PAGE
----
This is bad news if you are about to rent a place but good news if you have just bought a gaff. Well, actually goodish, rather than unambiguously good, because, while the falls in rents of 2003 and 2004 have plateaued, house and apartment prices continue to rise faster than rental income, which implies that residential yields continue to fall.
Luckily, the interest rate cushion is still soft and feathery and there is little or no sign of euro interest rates rising for the foreseeable future. But, given that the market has only just stabilised and increased future supply will only be taken up if all the underlying factors remain supportive, any change to the rate environment could tip this finely-balanced market over.
So what are investors and landlords to make of the big picture? If you are buying today to generate an income from renting residential property, you have missed the boat. However, as the banks are lending hand over fist to the market, you can still make a few quid by avoiding being Paddy Last. That’s the rule.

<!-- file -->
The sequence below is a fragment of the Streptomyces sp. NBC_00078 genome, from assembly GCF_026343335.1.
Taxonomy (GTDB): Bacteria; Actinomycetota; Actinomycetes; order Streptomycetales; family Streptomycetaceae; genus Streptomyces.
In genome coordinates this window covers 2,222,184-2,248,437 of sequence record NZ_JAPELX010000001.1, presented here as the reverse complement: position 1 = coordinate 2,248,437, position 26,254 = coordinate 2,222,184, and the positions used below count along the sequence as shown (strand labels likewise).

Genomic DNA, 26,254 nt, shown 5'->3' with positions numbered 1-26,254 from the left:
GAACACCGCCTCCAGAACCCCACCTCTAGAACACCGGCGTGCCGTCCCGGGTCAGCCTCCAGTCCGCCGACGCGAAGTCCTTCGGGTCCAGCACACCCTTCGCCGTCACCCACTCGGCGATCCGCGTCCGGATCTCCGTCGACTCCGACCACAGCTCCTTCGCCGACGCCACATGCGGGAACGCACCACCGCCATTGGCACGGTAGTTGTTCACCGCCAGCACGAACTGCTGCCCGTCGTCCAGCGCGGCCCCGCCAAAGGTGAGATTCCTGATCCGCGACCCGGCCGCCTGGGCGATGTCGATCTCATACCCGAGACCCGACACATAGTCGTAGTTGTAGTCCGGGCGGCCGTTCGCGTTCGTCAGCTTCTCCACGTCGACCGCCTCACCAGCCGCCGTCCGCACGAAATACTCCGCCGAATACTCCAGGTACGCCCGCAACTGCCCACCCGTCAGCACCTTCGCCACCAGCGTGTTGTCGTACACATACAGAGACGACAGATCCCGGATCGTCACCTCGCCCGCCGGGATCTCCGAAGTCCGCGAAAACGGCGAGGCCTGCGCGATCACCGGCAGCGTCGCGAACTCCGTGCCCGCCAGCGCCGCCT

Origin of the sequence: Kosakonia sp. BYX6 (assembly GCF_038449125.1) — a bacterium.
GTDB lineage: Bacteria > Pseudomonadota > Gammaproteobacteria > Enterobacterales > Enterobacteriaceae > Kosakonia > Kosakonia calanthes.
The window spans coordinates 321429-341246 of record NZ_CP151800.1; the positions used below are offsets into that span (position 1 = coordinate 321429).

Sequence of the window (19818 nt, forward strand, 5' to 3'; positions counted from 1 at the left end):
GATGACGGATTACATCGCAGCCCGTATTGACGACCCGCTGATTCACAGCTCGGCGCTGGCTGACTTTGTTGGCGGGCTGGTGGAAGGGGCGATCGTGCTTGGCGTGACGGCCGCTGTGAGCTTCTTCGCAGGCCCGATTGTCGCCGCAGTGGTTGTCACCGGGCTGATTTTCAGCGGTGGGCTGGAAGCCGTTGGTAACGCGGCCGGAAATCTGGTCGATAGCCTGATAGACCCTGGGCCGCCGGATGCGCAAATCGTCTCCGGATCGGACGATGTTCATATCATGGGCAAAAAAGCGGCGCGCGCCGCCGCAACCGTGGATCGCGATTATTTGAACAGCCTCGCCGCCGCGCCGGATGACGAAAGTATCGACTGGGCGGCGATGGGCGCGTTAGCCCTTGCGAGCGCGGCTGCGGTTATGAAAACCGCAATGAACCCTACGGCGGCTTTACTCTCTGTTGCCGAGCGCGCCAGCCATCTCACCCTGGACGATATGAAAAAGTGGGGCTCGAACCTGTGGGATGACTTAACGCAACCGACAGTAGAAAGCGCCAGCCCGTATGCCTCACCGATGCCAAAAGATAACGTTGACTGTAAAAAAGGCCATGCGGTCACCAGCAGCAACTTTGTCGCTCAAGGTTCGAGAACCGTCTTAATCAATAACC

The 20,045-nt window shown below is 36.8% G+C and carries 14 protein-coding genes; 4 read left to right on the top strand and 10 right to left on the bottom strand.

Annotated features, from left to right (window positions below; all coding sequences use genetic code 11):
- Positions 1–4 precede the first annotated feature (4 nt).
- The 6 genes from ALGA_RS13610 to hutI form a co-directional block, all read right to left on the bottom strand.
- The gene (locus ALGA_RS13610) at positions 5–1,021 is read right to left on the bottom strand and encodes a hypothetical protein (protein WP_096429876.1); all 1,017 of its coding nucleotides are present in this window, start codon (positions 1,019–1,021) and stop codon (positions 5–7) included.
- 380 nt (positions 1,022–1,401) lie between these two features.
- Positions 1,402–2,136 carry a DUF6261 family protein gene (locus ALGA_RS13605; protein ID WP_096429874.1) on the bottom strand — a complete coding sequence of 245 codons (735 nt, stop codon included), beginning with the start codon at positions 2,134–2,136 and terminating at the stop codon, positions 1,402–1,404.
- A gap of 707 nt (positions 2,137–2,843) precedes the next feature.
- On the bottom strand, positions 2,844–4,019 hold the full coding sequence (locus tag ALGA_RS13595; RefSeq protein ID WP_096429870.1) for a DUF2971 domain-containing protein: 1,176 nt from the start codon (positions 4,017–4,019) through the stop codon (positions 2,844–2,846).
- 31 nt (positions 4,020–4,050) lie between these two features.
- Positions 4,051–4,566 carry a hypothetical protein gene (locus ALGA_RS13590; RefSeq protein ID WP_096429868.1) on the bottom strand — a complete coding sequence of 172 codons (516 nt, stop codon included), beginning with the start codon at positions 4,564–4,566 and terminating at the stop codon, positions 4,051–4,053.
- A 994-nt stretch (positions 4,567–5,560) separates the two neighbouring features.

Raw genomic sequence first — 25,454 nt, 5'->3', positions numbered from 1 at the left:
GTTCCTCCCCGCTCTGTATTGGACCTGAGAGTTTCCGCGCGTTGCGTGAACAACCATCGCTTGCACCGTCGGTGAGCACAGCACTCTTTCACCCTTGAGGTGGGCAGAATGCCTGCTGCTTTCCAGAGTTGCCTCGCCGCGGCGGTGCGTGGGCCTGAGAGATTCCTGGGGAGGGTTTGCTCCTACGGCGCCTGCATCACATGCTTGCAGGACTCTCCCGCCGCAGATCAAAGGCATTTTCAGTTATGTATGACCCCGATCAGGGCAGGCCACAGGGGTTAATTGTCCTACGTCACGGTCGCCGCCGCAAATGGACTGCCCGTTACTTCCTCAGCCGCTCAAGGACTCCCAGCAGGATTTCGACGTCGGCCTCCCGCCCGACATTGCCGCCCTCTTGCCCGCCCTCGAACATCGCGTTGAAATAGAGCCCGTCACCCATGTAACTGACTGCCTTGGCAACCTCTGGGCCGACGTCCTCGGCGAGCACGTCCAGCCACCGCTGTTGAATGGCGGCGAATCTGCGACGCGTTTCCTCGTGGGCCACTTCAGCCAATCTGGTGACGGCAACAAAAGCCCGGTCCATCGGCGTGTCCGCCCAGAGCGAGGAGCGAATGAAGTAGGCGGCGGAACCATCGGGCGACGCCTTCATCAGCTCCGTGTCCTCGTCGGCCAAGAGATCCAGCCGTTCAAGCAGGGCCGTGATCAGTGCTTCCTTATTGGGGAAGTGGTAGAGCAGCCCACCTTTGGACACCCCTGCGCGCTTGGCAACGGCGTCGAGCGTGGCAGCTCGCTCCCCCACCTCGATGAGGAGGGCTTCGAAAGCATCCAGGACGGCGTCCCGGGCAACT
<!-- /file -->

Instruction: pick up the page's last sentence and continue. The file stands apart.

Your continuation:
As we continue to buy property as if it is going out of fashion, everyone’s exit strategy in this inflated market is to make sure there is another investor behind you to whom you can flog. So make sure you are not that guy. Always keep the exit doors open.
If you are not thinking of selling, but are concerned about managing your income flow, then data on the length of time to let and average vacancies are crucial.
Anyone, from the largest player with a substantial portfolio to the amateur investor with one buy-to-let property, can deal with lower but stable monthly rent.